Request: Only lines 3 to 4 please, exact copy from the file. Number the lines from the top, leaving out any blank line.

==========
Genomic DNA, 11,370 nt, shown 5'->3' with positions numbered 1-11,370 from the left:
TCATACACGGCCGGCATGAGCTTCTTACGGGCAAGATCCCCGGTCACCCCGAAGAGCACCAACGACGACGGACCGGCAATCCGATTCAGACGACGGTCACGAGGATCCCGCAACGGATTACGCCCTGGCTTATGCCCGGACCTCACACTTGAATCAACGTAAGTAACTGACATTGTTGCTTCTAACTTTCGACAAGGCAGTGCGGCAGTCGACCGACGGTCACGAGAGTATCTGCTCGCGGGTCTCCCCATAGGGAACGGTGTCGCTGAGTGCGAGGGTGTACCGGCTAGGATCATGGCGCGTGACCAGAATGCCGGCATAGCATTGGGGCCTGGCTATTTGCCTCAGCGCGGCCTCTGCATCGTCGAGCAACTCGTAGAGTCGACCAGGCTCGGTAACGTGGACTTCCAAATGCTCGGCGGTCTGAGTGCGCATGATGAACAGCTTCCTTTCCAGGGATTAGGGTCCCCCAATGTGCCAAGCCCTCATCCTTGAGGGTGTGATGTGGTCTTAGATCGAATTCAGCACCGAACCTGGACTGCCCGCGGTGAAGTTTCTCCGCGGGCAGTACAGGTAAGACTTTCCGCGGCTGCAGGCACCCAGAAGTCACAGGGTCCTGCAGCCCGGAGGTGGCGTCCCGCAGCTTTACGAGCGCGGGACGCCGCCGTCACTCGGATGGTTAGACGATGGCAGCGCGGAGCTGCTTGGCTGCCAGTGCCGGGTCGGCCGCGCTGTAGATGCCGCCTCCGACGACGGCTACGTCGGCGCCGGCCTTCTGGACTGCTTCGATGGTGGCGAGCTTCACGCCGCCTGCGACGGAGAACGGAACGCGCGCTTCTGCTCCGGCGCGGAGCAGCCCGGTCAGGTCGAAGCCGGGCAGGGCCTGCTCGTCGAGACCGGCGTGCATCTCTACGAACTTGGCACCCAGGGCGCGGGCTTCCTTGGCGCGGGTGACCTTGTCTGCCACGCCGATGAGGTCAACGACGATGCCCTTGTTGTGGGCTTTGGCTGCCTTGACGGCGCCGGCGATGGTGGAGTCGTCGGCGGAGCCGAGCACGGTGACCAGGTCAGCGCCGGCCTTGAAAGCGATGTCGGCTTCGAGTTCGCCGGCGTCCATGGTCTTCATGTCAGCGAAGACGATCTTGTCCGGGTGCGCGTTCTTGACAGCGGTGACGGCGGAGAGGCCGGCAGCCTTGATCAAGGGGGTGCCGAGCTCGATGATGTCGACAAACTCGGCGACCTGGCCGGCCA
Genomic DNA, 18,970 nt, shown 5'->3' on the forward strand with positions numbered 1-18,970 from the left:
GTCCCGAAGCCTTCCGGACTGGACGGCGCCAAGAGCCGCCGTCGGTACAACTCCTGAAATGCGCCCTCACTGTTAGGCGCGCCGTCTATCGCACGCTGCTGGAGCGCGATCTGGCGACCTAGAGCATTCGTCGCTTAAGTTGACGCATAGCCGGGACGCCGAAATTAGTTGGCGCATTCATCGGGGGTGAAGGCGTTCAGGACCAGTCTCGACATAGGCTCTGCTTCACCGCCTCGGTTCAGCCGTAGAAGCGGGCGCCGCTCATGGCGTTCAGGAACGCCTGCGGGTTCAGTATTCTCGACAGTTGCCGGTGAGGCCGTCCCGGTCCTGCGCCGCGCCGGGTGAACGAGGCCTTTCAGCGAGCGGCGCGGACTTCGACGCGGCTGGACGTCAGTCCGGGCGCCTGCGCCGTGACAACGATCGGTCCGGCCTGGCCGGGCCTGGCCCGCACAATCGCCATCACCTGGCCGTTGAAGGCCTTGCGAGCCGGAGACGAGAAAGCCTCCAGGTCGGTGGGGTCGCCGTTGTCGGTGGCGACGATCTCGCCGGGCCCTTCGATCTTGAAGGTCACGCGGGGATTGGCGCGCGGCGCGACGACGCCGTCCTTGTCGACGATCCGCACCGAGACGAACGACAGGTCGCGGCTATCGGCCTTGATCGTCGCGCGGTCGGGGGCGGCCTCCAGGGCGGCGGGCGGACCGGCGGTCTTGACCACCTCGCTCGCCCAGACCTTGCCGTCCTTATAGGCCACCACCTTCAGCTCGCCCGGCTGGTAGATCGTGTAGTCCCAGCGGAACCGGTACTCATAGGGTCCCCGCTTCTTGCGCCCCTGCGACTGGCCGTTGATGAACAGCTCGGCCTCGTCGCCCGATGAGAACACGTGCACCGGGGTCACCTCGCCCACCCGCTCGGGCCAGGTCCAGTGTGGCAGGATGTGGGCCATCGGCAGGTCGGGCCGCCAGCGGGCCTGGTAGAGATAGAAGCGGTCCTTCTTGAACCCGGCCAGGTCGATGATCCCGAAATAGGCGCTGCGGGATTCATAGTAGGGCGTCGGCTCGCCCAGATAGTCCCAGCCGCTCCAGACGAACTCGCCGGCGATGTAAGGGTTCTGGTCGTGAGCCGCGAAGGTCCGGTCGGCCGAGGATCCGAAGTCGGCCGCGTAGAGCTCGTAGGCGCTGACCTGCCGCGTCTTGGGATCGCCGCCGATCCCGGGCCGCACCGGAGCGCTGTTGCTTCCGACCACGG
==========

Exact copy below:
Genomic DNA, 18,970 nt, shown 5'->3' on the forward strand with positions numbered 1-18,970 from the left:
GTCCCGAAGCCTTCCGGACTGGACGGCGCCAAGAGCCGCCGTCGGTACAACTCCTGAAATGCGCCCTCACTGTTAGGCGCGCCGTCTATCGCACGCTGCTGGAGCGCGATCTGGCGACCTAGAGCATTCGTCGCTTAAGTTGACGCATAGCCGGGACGCCGAAATTAGTTGGCGCATTCATCGGGGGTGAAGGCGTTCAGGACCAGTCTCGACATAGGCTCTGCTTCACCGCCTCGGTTCAGCCGTAGAAGCGGGCGCCGCTCATGGCGTTCAGGAACGCCTGCGGGTTCAGTATTCTCGACAGTTGCCGGTGAGGCCGTCCCGGTCCTGCGCCGCGCCGGGTGAACGAGGCCTTTCAGCGAGCGGCGCGGACTTCGACGCGGCTGGACGTCAGTCCGGGCGCCTGCGCCGTGACAACGATCGGTCCGGCCTGGCCGGGCCTGGCCCGCACAATCGCCATCACCTGGCCGTTGAAGGCCTTGCGAGCCGGAGACGAGAAAGCCTCCAGGTCGGTGGGGTCGCCGTTGTCGGTGGCGACGATCTCGCCGGGCCCTTCGATCTTGAAGGTCACGCGGGGATTGGCGCGCGGCGCGACGACGCCGTCCTTGTCGACGATCCGCACCGAGACGAACGACAGGTCGCGGCTATCGGCCTTGATCGTCGCGCGGTCGGGGGCGGCCTCCAGGGCGGCGGGCGGACCGGCGGTCTTGACCACCTCGCTCGCCCAGACCTTGCCGTCCTTATAGGCCACCACCTTCAGCTCGCCCGGCTGGTAGATCGTGTAGTCCCAGCGGAACCGGTACTCATAGGGTCCCCGCTTCTTGCGCCCCTGCGACTGGCCGTTGATGAACAGCTCGGCCTCGTCGCCCGATGAGAACACGTGCACCGGGGTCACCTCGCCCACCCGCTCGGGCCAGGTCCAGTGTGGCAGGATGTGGGCCATCGGCAGGTCGGGCCGCCAGCGGGCCTGGTAGAGATAGAAGCGGTCCTTCTTGAACCCGGCCAGGTCGATGATCCCGAAATAGGCGCTGCGGGATTCATAGTAGGGCGTCGGCTCGCCCAGATAGTCCCAGCCGCTCCAGACGAACTCGCCGGCGATGTAAGGGTTCTGGTCGTGAGCCGCGAAGGTCCGGTCGGCCGAGGATCCGAAGTCGGCCGCGTAGAGCTCGTAGGCGCTGACCTGCCGCGTCTTGGGATCGCCGCCGATCCCGGGCCGCACCGGAGCGCTGTTGCTTCCGACCACGG